Results of the 2018 Loon Count

This past July marked the 35th anniversary of Maine Audubon’s Annual Loon Count. As has happened on each third Saturday of July since 1984, a corps of dedicated volunteers ventured out on lakes and ponds across the state to search for, and count, Common Loons.

In the 2018 count, 1,350 people participated, tallying loon adults and chicks on 303 lakes and ponds and providing reliable survey data that Maine Audubon uses to estimate the size of the population and look at trends over time.

For many counters, the day started out foggy. For some, the fog lifted, but for others it significantly impaired visibility. Despite that, most counters reported having good weather, and were able to conduct their counts just fine. By the end of the 30 minute window of the count, our citizen science volunteers had completed their tallies. You can see counters’ images from the day here.

Using a random sample of counts from lakes from each of seven different size categories, we project a population of 3,269 adult Common Loons and 406 chicks for the southern half of Maine. (Each year, our estimate is for Maine south of the 45th parallel, where we have enough lakes covered by counters to make a reliable estimate.)

What are the trends?

Loon count data over time (1984-2018)The total number of adults was “steady” from 2015-2017, but then jumped this year to the second-highest estimate ever recorded. The number of chicks saw a bump in 2016 from 2015, followed by similar numbers in 2017 and 2018. The 2018 estimate for chicks is the fifth-highest ever recorded. Anytime we are producing more chicks, we have the potential to see more adults in six or seven years (the time it takes to reach mature breeding age). You can also check out Loon Count Results from 2017 and 2016.

What does it mean?

The increase in the number of adults was driven largely by higher numbers on smaller lakes — specifically those lakes between 51 and 500 acres. Numbers from lakes under 51 acres were flat, probably already at capacity with one pair per lake. But lakes in the 51-100, 101-200, and 201-500 acre categories all saw increases in the number of adults counted.

We don’t know for sure what’s behind the increase in total numbers, but suspect a big part of the reason is our dedicated counters. We know that people all across the state not only count loons on the third Saturday of July, but are continually watching out for loons throughout the summer and helping educate others about how to take care of loons and their habitat. So thank you to these dedicated citizen science volunteers!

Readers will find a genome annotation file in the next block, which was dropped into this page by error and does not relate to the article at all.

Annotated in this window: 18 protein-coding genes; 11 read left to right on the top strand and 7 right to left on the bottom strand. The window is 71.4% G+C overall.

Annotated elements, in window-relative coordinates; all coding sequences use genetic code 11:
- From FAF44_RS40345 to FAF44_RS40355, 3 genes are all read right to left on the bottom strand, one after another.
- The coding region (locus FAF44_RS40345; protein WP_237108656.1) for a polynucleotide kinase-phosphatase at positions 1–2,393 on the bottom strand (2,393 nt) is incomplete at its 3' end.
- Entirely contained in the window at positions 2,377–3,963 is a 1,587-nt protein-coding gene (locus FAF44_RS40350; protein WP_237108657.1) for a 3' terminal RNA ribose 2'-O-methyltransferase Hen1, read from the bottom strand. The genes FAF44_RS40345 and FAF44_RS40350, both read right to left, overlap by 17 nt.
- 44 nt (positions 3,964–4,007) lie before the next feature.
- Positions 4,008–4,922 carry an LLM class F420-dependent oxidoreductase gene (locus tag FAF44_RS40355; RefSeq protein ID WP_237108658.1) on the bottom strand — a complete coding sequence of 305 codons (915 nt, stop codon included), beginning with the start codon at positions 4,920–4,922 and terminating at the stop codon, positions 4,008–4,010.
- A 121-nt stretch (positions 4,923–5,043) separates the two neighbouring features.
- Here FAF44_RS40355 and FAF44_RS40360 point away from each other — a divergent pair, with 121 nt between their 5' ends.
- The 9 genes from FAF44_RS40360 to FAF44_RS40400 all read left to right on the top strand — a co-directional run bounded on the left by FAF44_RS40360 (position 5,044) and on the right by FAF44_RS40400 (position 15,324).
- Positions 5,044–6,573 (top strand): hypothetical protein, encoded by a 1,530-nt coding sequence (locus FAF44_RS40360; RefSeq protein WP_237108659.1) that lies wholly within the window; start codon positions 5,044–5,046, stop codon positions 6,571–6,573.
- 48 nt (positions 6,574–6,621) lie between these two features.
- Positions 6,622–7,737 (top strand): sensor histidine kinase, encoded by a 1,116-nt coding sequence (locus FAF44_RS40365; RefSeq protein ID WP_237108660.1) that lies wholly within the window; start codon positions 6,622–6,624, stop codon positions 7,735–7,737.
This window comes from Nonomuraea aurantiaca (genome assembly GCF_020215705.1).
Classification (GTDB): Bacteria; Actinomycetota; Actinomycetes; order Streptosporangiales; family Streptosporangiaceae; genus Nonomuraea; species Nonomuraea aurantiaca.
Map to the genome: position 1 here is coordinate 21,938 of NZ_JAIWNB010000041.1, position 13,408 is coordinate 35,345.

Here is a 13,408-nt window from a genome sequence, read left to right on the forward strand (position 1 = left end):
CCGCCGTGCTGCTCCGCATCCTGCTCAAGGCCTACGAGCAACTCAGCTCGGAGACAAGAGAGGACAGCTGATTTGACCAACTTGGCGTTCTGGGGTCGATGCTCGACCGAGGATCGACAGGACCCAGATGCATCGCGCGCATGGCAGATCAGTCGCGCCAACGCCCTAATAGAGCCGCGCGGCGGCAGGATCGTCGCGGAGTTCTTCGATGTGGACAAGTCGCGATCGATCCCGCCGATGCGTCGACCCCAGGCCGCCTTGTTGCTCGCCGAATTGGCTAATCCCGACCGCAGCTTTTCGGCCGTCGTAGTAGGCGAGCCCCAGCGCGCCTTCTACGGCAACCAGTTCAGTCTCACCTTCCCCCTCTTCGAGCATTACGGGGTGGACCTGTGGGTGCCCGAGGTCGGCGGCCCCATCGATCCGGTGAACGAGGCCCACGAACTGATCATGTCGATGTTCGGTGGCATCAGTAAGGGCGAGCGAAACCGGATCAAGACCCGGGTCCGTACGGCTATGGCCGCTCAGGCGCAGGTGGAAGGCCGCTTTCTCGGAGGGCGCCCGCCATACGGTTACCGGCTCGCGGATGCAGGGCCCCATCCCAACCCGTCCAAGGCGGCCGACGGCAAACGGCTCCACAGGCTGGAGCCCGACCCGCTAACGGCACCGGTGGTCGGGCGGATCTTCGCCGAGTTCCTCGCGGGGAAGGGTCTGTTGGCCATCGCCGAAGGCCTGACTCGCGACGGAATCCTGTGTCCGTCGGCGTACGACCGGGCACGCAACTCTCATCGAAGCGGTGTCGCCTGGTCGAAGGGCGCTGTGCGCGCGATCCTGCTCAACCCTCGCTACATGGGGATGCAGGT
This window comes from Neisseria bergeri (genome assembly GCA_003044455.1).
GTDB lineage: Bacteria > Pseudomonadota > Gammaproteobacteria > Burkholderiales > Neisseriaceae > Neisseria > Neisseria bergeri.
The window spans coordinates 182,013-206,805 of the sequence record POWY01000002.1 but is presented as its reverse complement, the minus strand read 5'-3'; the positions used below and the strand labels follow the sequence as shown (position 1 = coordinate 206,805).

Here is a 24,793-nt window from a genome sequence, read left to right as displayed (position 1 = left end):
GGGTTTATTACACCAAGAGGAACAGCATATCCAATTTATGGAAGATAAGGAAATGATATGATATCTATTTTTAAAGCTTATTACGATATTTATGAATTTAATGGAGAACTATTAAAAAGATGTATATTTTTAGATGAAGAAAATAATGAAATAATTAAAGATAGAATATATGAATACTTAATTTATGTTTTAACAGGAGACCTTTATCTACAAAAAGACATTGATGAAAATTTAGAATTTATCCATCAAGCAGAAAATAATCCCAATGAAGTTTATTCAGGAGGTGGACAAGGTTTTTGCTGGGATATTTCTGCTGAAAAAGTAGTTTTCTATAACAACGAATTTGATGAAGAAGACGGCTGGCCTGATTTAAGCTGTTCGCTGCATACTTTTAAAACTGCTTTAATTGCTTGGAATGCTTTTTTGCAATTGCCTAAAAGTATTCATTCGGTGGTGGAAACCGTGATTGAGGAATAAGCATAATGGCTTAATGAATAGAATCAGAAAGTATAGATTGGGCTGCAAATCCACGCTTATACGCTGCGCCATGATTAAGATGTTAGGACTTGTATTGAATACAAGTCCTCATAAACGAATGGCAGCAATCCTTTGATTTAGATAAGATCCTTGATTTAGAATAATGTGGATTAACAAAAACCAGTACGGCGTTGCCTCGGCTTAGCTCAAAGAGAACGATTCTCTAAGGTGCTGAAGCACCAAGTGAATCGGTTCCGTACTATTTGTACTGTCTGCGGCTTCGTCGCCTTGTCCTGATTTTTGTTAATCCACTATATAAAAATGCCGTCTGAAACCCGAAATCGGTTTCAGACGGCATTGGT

A Special Anniversary

Loon certificateIn celebration of our 35th-year anniversary, we recently sent a Certificate of Accomplishment to our Loon Count volunteers who have participated for five or more years.  Here’s how those numbers break down:

  • 5-10 years: 130 volunteers
  • 11-20 years: 211 volunteers
  • 21-30 years: 37 volunteers
  • 31-34 years: 13 volunteers
  • All 35 years: 11 volunteers

This last category — folks who have counted EVERY YEAR for 35 years — is a special one. We received some fun stories and pictures from them, including a note from Arthur Staples from Fish Pond, who will turn 93 in December. That’s dedication for you! We hope all counters enjoy and share their accolades with friends and neighbors.

We also have some long-time Regional Count Coordinators that we want to recognize, including Mary Ellen Bossom, who is retiring from coordinating Great Moose Lake after 26 years; Elwood Beach, Raymond Pond coordinator for 27 years; and Leslie Rosser, Woodbury Pond coordinator for 26 years. They deserve special thanks for their long-standing service.

In 2019, we will be moving to online reporting of count numbers for those who can do so, but we will still provide paper maps and data forms for those who either don’t have easy access to a computer or prefer paper to electronic reporting. Loon count data for previous years is already in the Loon Portal at the Lakes of Maine website, and we will be adding the 2018 numbers soon in case you are interested in looking up details by lake.

This year also marked another unexpected anniversary: it will be the last of 20 years of running the Maine Loon Project for Susan Gallo. But don’t worry — we will still work closely with Susan, as she is now the Executive Director of the Maine Lakes Society, an organization with which we have a long history of partnering (including a recent expansion of the LakeSmart program).

In fact, Susan will be speaking about loons and lakes at Maine Audubon’s Gilsland Farm Center as part of our Speaker Series on December 13. Join us to learn from her about this important work, and to wish her well in her new adventure!

Gearing up for 2019

The 36th Annual Loon Count will happen on the morning of July 20, 2019! To learn more about the count and how you can get involved, visit our Loon Count page or contact us at

Common Loon and chicks
A Common Loon swims with chicks on a Maine lake.
2017 Loon Counters
The Wilkinson family looks for loons from their boat on Little Sebago during the 2017 count. (Ariana van den Akker/Maine Audubon)
Loon Count with Emilie Swenson on Great East Lake (Ariana van den Akker/Maine Audubon)
Loon counter Emilie Swenson records a 2018 sighting on Great East Lake. (Ariana van den Akker/Maine Audubon)